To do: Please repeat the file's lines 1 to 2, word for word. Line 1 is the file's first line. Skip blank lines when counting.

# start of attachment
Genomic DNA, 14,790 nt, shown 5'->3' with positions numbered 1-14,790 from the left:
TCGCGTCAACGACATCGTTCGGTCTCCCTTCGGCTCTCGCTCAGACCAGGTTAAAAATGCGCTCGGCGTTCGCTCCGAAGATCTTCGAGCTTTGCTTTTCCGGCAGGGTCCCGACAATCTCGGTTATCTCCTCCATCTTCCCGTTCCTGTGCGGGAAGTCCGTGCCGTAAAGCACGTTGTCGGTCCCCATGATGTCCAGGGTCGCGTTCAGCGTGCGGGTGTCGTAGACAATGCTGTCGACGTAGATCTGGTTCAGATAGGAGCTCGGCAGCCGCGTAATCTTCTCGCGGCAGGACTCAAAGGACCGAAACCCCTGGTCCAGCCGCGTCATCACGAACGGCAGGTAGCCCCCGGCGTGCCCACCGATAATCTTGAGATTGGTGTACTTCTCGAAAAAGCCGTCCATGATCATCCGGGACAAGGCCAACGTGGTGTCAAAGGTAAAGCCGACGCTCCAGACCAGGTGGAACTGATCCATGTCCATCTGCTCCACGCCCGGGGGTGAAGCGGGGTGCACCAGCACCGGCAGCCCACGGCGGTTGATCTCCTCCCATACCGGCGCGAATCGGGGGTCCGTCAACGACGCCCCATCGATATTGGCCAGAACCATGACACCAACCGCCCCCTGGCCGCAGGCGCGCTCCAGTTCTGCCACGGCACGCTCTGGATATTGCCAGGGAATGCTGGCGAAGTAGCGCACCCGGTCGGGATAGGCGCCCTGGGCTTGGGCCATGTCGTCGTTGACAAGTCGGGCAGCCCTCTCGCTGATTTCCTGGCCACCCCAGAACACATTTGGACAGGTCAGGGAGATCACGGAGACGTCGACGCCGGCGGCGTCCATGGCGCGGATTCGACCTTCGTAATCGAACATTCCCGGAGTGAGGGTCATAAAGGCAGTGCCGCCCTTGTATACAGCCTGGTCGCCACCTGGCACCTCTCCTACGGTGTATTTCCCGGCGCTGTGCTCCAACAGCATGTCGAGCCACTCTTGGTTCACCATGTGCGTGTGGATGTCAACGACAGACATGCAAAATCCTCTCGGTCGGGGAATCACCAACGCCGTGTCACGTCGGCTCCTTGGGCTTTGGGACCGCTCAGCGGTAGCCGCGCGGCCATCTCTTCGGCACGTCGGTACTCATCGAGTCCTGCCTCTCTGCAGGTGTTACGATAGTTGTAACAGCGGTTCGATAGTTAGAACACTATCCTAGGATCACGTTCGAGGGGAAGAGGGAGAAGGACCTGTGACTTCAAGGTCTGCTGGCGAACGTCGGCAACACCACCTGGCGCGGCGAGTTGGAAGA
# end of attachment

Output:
Genomic DNA, 14,790 nt, shown 5'->3' with positions numbered 1-14,790 from the left:
TCGCGTCAACGACATCGTTCGGTCTCCCTTCGGCTCTCGCTCAGACCAGGTTAAAAATGCGCTCGGCGTTCGCTCCGAAGATCTTCGAGCTTTGCTTTTCCGGCAGGGTCCCGACAATCTCGGTTATCTCCTCCATCTTCCCGTTCCTGTGCGGGAAGTCCGTGCCGTAAAGCACGTTGTCGGTCCCCATGATGTCCAGGGTCGCGTTCAGCGTGCGGGTGTCGTAGACAATGCTGTCGACGTAGATCTGGTTCAGATAGGAGCTCGGCAGCCGCGTAATCTTCTCGCGGCAGGACTCAAAGGACCGAAACCCCTGGTCCAGCCGCGTCATCACGAACGGCAGGTAGCCCCCGGCGTGCCCACCGATAATCTTGAGATTGGTGTACTTCTCGAAAAAGCCGTCCATGATCATCCGGGACAAGGCCAACGTGGTGTCAAAGGTAAAGCCGACGCTCCAGACCAGGTGGAACTGATCCATGTCCATCTGCTCCACGCCCGGGGGTGAAGCGGGGTGCACCAGCACCGGCAGCCCACGGCGGTTGATCTCCTCCCATACCGGCGCGAATCGGGGGTCCGTCAACGACGCCCCATCGATATTGGCCAGAACCATGACACCAACCGCCCCCTGGCCGCAGGCGCGCTCCAGTTCTGCCACGGCACGCTCTGGATATTGCCAGGGAATGCTGGCGAAGTAGCGCACCCGGTCGGGATAGGCGCCCTGGGCTTGGGCCATGTCGTCGTTGACAAGTCGGGCAGCCCTCTCGCTGATTTCCTGGCCACCCCAGAACACATTTGGACAGGTCAGGGAGATCACGGAGACGTCGACGCCGGCGGCGTCCATGGCGCGGATTCGACCTTCGTAATCGAACATTCCCGGAGTGAGGGTCATAAAGGCAGTGCCGCCCTTGTATACAGCCTGGTCGCCACCTGGCACCTCTCCTACGGTGTATTTCCCGGCGCTGTGCTCCAACAGCATGTCGAGCCACTCTTGGTTCACCATGTGCGTGTGGATGTCAACGACAGACATGCAAAATCCTCTCGGTCGGGGAATCACCAACGCCGTGTCACGTCGGCTCCTTGGGCTTTGGGACCGCTCAGCGGTAGCCGCGCGGCCATCTCTTCGGCACGTCGGTACTCATCGAGTCCTGCCTCTCTGCAGGTGTTACGATAGTTGTAACAGCGGTTCGATAGTTAGAACACTATCCTAGGATCACGTTCGAGGGGAAGAGGGAGAAGGACCTGTGACTTCAAGGTCTGCTGGCGAACGTCGGCAACACCACCTGGCGCGGCGAGTTGGAAGA